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reporters@samoanews.com

AUMOEUALOGO URGES DPS NOT TO RUSH INTO ARMING OFFICERS
 
Former police commissioner Aumoeualogo Te’o J. Fuavai is calling on the Department of Public Safety not to rush into arming police officers until there is solid evidence for such a need.
 
The department has received a shipment of 24 Glock-17 guns and police commissioner William E. Haleck plans to begin training by mid-year 2014 for certain officers.
 
Aumoeualogo says the territory should not rush into arming police officers until there is solid evidence and a need to do so — such as a major crime wave involving the use of guns by people. He says he has not seen this type of evidence.
 
He also says there was a time years ago when officers were armed but it was discontinued because officers were not prepared or ready for it.
 
Aumoeualogo suggested that a specific law proving guidelines for the training and arming of police officers should be presented to the Legislature for approval.
 
He says arming police officers will be something that will be difficult for the public to accept, but it’s nothing new, as it has happened in the past. 
 
(The original Samoan version of this story was published in Saturday’s edition.)
 
NEW INSURANCE COMMISSIONER APPOINTED
 
In a Nov. 25, 2013 memo, Gov. Lolo Matalasi Moliga appointed Tau Tanuvasa as the new Commissioner of Insurance within the Governor’s Office and the appointment went into effect on that date.
 
Tanuvasa is responsible for carrying out all functions pertaining to the Insurance Commissioner, as mandated by law, and the appointment is indefinite, said Lolo.
 
Local statute states that the Insurance Commissioner enforces local laws regulating the business of insurance in American Samoa. (Details of the commissioner’s responsibilities and duties are found under ASCA Title 29)
 
Tanuvasa takes over the post held by Manupo Turituri under the Togiola Administration.
 
PROPOSAL TO BAN TARO FROM SAMOA BEING CONSIDERED
 
The Department of Agriculture is working with the Attorney General’s Office in drafting legislation for submission to the Fono to ban the importation of taro from neighboring Samoa, thereby allowing local farmers to sell their produce to stores and restaurants.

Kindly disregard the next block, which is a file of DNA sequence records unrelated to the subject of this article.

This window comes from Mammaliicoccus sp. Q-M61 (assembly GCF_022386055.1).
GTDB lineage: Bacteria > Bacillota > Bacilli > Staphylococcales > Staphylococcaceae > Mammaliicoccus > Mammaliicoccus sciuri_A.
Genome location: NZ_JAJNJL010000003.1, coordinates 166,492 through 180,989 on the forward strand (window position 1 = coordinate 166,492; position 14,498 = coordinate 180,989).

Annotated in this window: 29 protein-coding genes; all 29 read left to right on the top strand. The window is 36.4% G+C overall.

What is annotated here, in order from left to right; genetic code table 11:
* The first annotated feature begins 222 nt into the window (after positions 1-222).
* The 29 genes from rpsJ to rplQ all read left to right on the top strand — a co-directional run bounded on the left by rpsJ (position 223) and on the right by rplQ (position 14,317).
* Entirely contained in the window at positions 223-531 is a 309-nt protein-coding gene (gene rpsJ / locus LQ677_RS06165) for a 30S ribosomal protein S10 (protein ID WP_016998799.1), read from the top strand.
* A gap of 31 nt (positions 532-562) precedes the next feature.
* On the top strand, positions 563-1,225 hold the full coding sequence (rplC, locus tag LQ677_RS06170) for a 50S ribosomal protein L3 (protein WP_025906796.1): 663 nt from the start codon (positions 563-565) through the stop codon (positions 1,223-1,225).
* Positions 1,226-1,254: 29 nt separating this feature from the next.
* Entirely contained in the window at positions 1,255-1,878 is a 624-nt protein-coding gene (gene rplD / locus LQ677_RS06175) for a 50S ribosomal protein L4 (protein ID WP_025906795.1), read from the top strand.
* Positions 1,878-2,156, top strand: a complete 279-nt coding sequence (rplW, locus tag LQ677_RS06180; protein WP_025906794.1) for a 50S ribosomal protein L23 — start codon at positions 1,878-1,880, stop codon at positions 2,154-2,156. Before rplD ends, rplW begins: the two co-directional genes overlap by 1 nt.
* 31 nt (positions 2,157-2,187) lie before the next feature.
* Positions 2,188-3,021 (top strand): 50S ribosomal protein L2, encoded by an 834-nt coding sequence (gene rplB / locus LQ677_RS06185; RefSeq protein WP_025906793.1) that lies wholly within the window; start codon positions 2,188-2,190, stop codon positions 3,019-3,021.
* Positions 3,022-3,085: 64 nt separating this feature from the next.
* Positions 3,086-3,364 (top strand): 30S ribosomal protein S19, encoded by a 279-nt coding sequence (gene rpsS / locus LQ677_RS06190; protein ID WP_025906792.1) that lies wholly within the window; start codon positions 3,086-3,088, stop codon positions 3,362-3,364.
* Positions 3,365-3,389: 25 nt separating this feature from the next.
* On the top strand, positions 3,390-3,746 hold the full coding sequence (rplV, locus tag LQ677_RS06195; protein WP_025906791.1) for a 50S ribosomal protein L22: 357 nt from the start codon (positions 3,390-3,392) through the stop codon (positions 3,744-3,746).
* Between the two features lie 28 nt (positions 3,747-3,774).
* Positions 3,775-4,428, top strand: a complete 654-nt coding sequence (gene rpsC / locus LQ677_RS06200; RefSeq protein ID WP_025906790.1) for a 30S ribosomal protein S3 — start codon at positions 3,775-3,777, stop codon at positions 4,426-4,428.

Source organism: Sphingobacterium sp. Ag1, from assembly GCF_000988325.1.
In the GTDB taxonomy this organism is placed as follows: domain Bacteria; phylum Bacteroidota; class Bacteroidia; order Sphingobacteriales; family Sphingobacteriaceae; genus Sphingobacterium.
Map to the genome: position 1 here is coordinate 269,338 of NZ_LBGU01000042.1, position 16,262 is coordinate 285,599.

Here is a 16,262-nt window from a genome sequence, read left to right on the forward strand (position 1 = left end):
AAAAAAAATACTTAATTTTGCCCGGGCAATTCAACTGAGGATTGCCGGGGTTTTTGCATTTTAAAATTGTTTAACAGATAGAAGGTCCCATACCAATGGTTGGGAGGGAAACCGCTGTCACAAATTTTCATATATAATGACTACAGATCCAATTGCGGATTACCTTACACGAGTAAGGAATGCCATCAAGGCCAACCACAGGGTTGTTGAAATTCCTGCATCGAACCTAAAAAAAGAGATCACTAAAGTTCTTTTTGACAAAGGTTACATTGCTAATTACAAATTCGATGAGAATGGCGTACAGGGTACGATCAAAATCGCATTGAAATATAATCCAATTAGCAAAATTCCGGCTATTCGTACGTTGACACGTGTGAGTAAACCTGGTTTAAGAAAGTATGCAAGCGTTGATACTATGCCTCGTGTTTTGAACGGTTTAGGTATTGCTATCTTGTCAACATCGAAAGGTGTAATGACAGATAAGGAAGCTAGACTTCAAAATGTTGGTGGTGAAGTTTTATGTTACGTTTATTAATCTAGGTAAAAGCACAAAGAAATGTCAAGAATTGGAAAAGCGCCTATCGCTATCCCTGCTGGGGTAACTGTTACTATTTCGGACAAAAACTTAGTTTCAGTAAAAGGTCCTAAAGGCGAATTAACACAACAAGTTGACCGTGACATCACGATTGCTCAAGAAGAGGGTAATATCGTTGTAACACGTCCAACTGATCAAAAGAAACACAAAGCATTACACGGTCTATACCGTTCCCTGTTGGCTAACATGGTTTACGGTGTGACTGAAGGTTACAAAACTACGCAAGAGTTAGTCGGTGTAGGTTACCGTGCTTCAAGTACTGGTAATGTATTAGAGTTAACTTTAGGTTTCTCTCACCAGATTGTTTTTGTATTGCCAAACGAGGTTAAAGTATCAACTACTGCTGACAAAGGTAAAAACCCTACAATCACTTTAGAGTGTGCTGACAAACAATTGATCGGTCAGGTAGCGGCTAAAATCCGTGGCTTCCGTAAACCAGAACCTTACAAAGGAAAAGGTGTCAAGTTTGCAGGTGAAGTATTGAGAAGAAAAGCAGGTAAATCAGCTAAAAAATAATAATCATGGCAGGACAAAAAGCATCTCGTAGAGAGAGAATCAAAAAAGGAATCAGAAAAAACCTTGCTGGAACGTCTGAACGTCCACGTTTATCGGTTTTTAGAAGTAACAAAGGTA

This was revealed by Agriculture Department director Lealao Melila Purcell in a Samoa News interview following last week’s two-day Farm Fair, where local farmers showcased their products, giving a clear indication that local farmers can supply taro and ta’amu (or Chinese taro) to local stories and businesses, who are now purchasing these products from outside the territory.
 
Over the years, the question has come up over and over again on whether local farmers can provide for the community, as well as selling to stores, who depend largely on imported taro, said Lealao.
 
“My answer at this time — based on what has been displayed during the fair — is that our local farms can take care of American Samoa’s needs,” he said. “A wide range of produce was showcased, as well as fruits and vegetables — all grown locally. And this is a clear sign that we can depend on our local farmers.”
 
Lealao believes there are more local farmers serving the community than the 100 farmers who registered for the fair. He says some farmers may have been unable to participate due to other pressing issues within their families or communities.
 
There were farmers at the fair interviewed by Samoa News, who said that it’s time for the local government to prohibit the importation of produce such as taro, bananas and ta’amu and this will give local farmers the chance to sell not only to the public but also to local stores and restaurants which use this produce as part of their cooked food.
 
Tafuna farmer Keneti Onosa’i said farmers had raised this issue for several years with the Togiola Administration, but the government's response at the time was that local farmers were not producing enough for the community.
 
But following last week’s farm fair, Onosa’i said he truly believes that they are able to provide for the community, and therefore the government should help them by prohibiting exports — especially from Samoa where the majority of taro originates.
 
Meanwhile, Agriculture plans to launch soon a program that encourages farmers to set up small businesses in order to help boost the territory’s economy. At the same time, a separate program will be put in place to urge residents — as well as stores — to purchase from local farmers.



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